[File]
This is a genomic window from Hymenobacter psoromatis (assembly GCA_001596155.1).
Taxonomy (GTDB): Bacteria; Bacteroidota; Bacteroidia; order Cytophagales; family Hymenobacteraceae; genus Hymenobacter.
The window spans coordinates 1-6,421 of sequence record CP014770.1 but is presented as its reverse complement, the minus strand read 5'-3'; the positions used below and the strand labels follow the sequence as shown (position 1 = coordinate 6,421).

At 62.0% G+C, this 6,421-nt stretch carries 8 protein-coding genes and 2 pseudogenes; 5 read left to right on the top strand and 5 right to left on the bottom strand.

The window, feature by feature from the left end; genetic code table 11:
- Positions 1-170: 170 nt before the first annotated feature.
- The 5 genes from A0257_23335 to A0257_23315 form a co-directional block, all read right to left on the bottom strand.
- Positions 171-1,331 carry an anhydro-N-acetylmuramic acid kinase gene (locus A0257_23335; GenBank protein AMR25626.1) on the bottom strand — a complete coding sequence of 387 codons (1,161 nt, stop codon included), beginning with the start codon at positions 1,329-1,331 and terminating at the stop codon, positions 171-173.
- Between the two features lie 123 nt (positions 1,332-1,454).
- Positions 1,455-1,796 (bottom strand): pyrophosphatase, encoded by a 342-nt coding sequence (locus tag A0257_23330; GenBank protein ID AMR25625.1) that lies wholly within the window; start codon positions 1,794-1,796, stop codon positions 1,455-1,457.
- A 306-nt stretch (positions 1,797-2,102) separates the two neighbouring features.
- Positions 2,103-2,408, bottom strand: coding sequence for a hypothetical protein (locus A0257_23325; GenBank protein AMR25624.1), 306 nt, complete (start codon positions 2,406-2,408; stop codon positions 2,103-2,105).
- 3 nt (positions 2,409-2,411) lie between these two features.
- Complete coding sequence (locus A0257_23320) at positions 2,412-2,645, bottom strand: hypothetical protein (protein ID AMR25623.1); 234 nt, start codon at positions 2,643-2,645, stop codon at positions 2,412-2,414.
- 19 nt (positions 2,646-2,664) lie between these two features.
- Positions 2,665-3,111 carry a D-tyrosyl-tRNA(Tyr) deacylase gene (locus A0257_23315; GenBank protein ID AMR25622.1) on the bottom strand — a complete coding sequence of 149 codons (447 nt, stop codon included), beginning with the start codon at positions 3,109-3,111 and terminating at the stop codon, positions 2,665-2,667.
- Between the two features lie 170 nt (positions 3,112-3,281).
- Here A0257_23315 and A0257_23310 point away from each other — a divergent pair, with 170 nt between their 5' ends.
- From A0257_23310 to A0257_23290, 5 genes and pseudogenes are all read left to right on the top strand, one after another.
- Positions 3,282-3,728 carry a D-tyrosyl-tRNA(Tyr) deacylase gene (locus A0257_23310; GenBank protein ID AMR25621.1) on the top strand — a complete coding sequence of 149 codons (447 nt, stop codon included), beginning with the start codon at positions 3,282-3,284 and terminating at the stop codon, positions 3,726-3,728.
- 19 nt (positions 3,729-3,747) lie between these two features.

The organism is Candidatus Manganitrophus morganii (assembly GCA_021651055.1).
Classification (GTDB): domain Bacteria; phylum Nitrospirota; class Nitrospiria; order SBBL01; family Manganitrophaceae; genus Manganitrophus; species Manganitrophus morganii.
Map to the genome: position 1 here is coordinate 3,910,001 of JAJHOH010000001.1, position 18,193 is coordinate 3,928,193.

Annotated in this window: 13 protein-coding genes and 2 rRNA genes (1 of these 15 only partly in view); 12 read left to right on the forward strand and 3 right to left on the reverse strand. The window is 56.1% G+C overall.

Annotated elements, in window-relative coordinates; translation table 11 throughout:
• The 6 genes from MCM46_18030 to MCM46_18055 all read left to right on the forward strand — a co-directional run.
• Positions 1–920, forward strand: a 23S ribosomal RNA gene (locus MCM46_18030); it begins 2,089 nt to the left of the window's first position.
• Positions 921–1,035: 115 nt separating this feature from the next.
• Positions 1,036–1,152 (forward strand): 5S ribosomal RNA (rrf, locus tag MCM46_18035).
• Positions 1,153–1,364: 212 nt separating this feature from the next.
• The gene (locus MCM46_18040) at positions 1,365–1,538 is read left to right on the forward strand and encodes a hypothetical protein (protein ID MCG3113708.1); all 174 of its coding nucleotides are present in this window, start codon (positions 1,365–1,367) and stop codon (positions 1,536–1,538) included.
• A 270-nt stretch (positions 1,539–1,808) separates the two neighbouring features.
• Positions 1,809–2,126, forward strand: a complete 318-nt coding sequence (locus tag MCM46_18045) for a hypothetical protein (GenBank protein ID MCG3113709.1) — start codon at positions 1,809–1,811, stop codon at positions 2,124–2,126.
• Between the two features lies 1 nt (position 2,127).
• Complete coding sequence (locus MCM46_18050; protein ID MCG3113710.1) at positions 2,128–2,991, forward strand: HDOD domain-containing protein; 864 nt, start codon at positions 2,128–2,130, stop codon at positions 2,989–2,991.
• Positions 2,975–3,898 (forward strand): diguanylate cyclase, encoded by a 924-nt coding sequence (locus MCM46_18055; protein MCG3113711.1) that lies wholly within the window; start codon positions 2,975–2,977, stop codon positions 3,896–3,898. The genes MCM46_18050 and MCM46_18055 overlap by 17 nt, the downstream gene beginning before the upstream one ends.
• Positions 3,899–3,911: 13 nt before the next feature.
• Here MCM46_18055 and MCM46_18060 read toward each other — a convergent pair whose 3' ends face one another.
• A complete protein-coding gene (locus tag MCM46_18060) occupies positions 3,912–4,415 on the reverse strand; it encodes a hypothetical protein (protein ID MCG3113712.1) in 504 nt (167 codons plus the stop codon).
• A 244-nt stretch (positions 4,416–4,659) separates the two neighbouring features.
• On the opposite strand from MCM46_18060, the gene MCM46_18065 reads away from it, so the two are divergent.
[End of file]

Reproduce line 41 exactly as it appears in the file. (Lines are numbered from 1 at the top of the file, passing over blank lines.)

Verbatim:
• A 244-nt stretch (positions 4,416–4,659) separates the two neighbouring features.